GIVEN THE prodigious escalation of activity in recent seasons, Washington has been loaded with dance events on many occasions. The coming week, however, is something new, even for these bustling times.

In addition to the now normal rash of indigenous dance concerts around town, we will have American Ballet Theatre, our biannual visitor from the Big Apple, returning for its spring engagement. But at the same time, two of the nation's most venturesome and exciting modern dance troupes -- Meredith Monk/The House and Laura Dean Dancers and Musicians -- will be appearing here in successive three-night stands. All three troupes -- and this is the kicker -- will be performing at the Kennedy Center: ABT at the Opera House, starting Tuesday evening and running through this and the next two weeks; Monk and Dean at the Terrace Theater, starting Tuesday and Friday nights, respectively. For the first time, the Center will be hosting simultaneously both the classical ballet establishment and front-ranking representatives of modern dance.

The "conflict" was one of those unavoidable coincidences of booking that are increasingly invading our dance calendars -- theaters and companies both have limited availability, and presenters are obliged to take what dates they can (another such collision is in store this summer, when England's Royal Ballet at the Kennedy Center and the Netherlands Dance Theater at Wolf Trap will vie for attention during the week of July 14). In the present case, Kennedy Center is, in a sense, "competing" with itself. iABT appears on the Center's own ballet subscription series.Monk and Dean, moreover, are included in this year's Dance America series, under the joint auspices of the Washington Performing Arts Society and the Center.

ABT will be returning here for the second time since Mikhail Baryshnikov's accession to the post of artistic director. Among the hallmarks of his leadership, visible during the troup's December visit, was the conspicuous assignment of dancers from junior ranks -- soloists and members of the corps de ballet -- to major roles throughout the repertory. From what is already known about the casting for the spring season -- the first two weeks -- it's clear the same policy is to continue or even expand. As one notable example, we'll be seeing soloists Cynthia Harvey and Ross Stretton making their Washington ABT debuts as principals of "Swan Lake" during this Saturday's matinee.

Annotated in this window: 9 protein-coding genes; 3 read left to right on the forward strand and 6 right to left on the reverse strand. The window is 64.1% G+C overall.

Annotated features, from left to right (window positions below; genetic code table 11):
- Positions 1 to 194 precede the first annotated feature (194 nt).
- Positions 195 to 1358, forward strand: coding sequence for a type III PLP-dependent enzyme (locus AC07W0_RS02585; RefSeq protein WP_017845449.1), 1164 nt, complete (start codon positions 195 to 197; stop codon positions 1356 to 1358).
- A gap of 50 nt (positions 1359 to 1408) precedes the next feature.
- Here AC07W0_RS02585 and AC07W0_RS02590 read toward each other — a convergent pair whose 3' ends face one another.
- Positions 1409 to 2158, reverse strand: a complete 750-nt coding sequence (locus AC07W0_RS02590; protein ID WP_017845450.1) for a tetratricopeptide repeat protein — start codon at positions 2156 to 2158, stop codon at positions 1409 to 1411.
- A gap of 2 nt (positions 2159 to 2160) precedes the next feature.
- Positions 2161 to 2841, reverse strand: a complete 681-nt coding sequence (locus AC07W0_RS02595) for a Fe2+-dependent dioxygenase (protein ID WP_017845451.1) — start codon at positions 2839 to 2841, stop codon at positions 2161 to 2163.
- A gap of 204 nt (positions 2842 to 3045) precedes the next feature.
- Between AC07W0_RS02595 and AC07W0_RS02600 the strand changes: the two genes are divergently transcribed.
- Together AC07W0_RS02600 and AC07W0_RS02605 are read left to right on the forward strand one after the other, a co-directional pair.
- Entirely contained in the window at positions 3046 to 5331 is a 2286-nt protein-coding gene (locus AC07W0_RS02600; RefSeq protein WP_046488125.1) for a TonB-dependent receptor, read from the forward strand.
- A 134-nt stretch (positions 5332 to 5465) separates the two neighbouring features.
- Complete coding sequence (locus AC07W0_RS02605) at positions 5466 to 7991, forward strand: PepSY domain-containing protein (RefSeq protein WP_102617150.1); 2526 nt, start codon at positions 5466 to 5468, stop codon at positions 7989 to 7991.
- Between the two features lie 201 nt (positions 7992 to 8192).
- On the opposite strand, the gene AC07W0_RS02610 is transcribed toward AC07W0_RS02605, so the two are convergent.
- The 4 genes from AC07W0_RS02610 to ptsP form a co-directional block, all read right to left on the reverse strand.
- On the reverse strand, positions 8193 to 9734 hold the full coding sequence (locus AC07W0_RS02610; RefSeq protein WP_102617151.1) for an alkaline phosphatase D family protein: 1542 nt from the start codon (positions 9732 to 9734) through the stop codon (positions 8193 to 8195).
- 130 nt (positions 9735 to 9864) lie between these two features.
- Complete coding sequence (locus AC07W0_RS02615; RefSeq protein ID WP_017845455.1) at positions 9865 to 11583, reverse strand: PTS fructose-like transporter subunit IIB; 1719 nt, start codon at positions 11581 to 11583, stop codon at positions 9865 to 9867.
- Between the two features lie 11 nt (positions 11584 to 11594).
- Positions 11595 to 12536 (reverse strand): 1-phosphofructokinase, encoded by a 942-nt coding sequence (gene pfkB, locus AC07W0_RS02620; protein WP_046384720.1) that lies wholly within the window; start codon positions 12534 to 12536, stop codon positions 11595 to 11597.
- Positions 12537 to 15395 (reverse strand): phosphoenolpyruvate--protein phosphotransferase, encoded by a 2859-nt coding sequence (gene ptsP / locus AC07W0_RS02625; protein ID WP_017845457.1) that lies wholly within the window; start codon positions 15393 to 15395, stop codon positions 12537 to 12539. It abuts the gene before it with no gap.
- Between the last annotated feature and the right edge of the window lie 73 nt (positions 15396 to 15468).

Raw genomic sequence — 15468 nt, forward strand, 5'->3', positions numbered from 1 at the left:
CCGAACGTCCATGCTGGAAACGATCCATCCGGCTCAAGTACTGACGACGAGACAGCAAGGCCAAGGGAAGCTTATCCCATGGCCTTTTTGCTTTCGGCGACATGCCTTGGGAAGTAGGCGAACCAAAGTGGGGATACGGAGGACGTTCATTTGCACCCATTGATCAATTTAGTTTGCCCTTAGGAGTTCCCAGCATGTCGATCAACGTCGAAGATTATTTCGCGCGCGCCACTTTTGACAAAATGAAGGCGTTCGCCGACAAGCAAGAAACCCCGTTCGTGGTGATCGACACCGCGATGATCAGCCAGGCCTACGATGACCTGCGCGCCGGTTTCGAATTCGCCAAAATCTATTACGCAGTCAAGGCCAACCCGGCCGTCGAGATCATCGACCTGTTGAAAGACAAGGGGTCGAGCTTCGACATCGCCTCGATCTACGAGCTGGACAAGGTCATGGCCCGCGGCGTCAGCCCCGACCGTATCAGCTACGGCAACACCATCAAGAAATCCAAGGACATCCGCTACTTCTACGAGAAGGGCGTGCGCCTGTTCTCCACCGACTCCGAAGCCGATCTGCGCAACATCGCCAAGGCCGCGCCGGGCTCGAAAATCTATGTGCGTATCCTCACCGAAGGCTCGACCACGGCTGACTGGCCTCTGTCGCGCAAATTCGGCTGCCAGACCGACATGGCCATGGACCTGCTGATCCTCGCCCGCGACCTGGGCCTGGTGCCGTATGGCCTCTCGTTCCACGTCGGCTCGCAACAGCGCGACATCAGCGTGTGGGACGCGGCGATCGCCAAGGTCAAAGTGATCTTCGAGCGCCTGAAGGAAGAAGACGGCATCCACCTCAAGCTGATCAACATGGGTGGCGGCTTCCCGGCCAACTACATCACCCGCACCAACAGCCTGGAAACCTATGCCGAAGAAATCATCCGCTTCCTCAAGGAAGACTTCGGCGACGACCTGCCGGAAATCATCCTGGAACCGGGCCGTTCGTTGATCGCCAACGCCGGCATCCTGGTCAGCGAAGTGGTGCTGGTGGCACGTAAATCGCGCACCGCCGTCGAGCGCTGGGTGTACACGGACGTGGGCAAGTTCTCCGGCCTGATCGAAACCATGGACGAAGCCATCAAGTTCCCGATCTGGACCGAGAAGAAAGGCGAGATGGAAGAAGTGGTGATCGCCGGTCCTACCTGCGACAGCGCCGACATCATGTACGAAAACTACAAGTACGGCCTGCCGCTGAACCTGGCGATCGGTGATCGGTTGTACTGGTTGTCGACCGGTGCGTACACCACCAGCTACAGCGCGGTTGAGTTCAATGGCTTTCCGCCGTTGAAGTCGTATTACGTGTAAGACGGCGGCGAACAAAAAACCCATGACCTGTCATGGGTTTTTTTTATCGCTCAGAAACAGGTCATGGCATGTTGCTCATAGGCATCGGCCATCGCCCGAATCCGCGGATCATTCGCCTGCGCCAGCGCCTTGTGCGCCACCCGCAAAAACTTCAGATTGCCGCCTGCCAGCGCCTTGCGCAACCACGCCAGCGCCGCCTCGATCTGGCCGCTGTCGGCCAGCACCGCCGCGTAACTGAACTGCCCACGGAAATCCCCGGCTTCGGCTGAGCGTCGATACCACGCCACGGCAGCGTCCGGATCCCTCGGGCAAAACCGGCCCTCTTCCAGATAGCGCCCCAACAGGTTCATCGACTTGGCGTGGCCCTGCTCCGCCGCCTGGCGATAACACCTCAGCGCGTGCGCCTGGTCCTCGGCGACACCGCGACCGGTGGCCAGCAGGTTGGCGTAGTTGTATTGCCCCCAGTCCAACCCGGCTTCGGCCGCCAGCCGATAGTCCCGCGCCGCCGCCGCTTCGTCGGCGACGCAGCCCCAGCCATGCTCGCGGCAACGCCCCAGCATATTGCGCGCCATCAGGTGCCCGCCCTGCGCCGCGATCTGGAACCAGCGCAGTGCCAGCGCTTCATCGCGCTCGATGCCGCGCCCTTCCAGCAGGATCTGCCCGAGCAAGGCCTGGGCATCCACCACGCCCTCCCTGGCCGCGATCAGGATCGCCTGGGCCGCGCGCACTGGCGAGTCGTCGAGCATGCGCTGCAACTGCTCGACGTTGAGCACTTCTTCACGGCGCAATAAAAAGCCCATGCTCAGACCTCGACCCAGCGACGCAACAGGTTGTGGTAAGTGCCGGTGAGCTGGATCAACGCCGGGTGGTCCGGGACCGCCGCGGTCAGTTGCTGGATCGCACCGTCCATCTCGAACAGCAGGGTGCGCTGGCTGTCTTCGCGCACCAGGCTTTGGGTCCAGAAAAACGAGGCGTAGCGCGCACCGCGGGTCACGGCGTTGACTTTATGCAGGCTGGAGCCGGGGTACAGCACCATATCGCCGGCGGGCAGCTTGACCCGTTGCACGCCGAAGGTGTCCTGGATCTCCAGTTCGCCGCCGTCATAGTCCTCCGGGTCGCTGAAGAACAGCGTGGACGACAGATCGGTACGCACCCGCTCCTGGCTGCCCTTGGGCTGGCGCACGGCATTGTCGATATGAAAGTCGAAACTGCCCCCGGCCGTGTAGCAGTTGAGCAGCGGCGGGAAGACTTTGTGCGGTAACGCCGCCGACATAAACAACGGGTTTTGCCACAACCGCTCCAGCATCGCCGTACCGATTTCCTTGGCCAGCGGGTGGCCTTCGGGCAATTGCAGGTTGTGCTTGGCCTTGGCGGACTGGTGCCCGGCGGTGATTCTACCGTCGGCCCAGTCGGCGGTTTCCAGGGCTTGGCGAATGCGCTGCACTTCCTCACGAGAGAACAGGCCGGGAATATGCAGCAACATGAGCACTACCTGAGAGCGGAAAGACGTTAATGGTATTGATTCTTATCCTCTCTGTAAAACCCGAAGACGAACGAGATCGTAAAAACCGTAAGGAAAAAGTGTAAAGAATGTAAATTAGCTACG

The spring series, however, will differ from the December engagement in two major respects. To start with, ballerina Natalia Makarova, having signed a renewal contract with ABT in the interim, will rejoin the roster of principal dancers, who will also include Cynthia Gregory, Magali Messac, Marianna Tcherkassky and Martine van Hamel, and on the male side, Baryshnikov, Alexander Godunov and Kevin McKenzie.

The second change will be the addition of five new works to the Washington repertory and the restoration of five other ABT staples not seen for a while. Among the new acquisitions will be "Airs," the first dance work by modern dance choreographer Paul Taylor ever to be performed by ABT; Vaslav Nijinsky's history-making "Afternoon of a Faun," newly restored to the ABT repertory by Elizabeth Schooling; Balanchine's "La Sonnambula," with new decor by Zack Brown and costumes by Theoni Aldredge; the pas de trois from August Bournonville's "The Guards of Amager," in a staging by Stanley Williams; and a new production of Kenneth MacMillan's "Concerto."

Three of these repertory revivals -- "Sonnambula," "Airs" and "Bournonville Pas de Trois" -- will be introduced on Tuesday evening's opening "gala" program, which will also include a bonus -- a pas de deux from "La Fille Mal Gardee" to be danced by Cheryl Yeager and Danilo Radojevic. Revived repertory includes Ashton's "Patineurs," Tudor's "Jardin aux Lilas" and "The Leaves Are Fading," and Tetley's "Voluntaries" and "Sphinx."

Meredith Monk, who has carved out a unique niche for herself at the intersection of dance, music and theater arts, has presented her work previously in the Washington area -- in a memorable opus called "Tour: Dedicated to Dinosaurs," created in 1969 especially for the Smithsonian's Museum of Natural History; at the University of Maryland; and most recently in a concert of her own haunting, primitivist music at the Washington Project for the Arts. The Terrace Theater performances, marking her first Kennedy Center appearance, will feature a work entitled "Paris/Venice/Milan: A Travelogue," the outcome of a collaboration with another noted multimedia artist, Ping Chong. The performance, involving elements of dance, mime, music and decor, will be by Monk, Chong and members of The House, the troupe of dancers and musicians Monk established in New York in 1968.

Like Monk, with whose company she worked for a time, Laura Dean composes her own music for her dances, including scores for the two works to be seen at the Terrace Theater, "Song" and "Tympani." Like Monk also, Dean has had some previous Washington exposure; she presented an evening of her work at the Renwick Gallery in 1974, and since then her troupe has had two residencies at American University. A recipient of a Guggenheim Fellowship for her innovative choreography, she was recently commissioned to create a work specially for the Joffrey Ballet -- the resulting composition, "Night," had its premiere in New York this past winter. "Tympani," which will receive its first Washington performances on the Kennedy Center programs, was jointly commissioned by the Brooklyn Academy of Music, the Walker Art Center in Minneapolis and the American Dance Festival. During a performance at Orchestra Hall in Minneapolis, the work was taped for national broadcast by public television later this year.